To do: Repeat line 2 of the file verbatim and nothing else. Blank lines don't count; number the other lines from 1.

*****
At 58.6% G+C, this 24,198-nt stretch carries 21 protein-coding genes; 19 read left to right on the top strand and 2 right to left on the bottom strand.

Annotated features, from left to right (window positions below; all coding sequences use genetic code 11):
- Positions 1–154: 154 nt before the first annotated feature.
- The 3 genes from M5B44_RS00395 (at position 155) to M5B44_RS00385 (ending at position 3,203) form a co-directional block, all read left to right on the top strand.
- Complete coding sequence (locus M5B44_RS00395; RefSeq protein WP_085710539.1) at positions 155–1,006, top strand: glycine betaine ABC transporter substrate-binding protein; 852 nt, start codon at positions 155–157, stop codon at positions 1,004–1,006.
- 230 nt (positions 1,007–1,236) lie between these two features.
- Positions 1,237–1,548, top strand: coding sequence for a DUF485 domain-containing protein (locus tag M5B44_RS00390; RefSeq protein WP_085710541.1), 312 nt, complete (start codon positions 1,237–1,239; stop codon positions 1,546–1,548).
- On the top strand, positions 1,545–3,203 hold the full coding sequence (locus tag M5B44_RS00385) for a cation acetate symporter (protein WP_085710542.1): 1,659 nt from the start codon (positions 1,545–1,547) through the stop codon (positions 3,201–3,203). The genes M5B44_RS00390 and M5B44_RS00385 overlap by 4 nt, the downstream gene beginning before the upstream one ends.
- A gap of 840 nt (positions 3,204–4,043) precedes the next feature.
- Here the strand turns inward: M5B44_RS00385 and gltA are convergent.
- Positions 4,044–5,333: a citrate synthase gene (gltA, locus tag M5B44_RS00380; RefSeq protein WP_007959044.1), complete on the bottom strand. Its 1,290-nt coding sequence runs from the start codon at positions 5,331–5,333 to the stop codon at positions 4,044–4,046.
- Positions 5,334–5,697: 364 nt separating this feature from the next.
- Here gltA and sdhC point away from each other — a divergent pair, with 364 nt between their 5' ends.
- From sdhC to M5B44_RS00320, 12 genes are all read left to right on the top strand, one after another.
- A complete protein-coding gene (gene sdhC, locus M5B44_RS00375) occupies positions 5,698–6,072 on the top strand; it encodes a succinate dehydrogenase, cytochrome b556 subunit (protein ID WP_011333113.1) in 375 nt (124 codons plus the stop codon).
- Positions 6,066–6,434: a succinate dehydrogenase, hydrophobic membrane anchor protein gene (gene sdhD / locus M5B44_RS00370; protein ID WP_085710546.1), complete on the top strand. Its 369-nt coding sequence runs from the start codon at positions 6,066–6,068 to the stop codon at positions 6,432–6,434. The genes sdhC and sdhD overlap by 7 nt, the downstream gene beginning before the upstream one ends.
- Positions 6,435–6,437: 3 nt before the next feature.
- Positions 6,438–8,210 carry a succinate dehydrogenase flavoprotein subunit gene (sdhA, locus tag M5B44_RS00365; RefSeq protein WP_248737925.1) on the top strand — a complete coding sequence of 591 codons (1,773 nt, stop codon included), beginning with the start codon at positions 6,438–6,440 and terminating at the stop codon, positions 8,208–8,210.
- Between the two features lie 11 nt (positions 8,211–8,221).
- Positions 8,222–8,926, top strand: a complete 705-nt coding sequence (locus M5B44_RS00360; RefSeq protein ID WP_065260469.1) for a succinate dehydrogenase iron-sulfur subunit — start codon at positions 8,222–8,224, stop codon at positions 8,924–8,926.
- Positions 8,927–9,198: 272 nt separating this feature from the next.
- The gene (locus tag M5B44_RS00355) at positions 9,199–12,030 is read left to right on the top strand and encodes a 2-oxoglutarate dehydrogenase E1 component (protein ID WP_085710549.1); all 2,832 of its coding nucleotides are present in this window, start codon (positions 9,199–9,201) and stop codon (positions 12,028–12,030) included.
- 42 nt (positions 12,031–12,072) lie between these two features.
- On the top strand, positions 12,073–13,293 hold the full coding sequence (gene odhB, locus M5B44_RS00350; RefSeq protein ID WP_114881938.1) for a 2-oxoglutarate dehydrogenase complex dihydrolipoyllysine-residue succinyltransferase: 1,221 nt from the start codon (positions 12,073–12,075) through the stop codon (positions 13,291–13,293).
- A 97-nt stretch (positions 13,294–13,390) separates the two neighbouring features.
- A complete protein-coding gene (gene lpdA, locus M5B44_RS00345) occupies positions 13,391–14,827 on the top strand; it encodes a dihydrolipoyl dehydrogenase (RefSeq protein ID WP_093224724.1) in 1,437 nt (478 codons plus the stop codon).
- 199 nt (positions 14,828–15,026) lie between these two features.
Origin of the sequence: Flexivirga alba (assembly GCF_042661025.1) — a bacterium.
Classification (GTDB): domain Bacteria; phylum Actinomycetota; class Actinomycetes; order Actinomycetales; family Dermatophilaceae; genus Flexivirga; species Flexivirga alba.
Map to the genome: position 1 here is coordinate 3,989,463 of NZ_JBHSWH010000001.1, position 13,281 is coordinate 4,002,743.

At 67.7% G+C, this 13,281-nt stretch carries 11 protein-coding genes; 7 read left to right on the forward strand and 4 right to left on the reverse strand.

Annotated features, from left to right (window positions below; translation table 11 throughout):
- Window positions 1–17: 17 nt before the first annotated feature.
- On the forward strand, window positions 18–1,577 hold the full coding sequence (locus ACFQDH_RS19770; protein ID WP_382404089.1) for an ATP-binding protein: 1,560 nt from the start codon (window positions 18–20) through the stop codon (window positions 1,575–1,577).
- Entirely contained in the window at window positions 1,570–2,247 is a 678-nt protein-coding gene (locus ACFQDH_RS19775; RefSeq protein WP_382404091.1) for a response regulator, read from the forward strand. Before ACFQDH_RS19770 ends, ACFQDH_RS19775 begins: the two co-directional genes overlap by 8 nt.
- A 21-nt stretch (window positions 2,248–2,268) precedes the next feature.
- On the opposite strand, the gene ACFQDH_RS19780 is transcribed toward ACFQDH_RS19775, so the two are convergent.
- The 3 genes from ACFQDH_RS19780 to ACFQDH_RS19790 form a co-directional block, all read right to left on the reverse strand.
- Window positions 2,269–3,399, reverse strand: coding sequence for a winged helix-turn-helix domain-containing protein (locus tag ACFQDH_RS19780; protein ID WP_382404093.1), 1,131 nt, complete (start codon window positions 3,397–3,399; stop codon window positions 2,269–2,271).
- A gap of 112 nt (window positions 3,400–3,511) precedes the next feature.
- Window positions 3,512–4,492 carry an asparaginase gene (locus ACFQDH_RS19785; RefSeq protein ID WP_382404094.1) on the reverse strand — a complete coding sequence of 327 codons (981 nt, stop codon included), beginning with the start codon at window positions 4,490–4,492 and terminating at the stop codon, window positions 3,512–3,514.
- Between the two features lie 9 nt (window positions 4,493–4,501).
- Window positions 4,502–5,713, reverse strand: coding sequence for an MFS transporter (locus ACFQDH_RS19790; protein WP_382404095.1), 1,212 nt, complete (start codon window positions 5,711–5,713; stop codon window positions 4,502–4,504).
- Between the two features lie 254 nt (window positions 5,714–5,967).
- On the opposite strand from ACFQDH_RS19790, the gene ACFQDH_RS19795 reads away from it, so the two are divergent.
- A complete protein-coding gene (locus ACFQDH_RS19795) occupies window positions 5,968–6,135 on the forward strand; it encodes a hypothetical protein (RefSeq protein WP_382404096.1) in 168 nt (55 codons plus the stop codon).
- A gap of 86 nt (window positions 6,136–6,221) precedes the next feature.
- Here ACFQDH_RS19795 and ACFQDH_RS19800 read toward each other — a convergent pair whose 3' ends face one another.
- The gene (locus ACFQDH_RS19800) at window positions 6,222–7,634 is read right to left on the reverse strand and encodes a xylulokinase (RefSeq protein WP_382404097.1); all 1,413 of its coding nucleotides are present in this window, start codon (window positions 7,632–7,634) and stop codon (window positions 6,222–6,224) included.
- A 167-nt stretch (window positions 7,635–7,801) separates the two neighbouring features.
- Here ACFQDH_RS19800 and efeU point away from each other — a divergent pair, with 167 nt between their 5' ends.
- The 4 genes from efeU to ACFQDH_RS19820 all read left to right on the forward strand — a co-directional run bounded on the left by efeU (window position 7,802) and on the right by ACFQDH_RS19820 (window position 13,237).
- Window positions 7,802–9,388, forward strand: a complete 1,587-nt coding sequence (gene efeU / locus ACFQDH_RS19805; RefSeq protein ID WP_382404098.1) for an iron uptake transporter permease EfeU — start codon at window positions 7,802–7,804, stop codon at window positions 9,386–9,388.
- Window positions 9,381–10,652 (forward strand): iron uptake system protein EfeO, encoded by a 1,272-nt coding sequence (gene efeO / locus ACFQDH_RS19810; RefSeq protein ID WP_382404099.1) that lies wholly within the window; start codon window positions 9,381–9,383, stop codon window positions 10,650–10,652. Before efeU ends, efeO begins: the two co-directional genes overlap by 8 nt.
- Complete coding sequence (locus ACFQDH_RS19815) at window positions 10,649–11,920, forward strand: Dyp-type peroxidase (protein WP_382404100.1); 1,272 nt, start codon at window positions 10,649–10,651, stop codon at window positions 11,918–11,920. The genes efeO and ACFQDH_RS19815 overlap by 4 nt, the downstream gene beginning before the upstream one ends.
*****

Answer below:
Annotated features, from left to right (window positions below; all coding sequences use genetic code 11):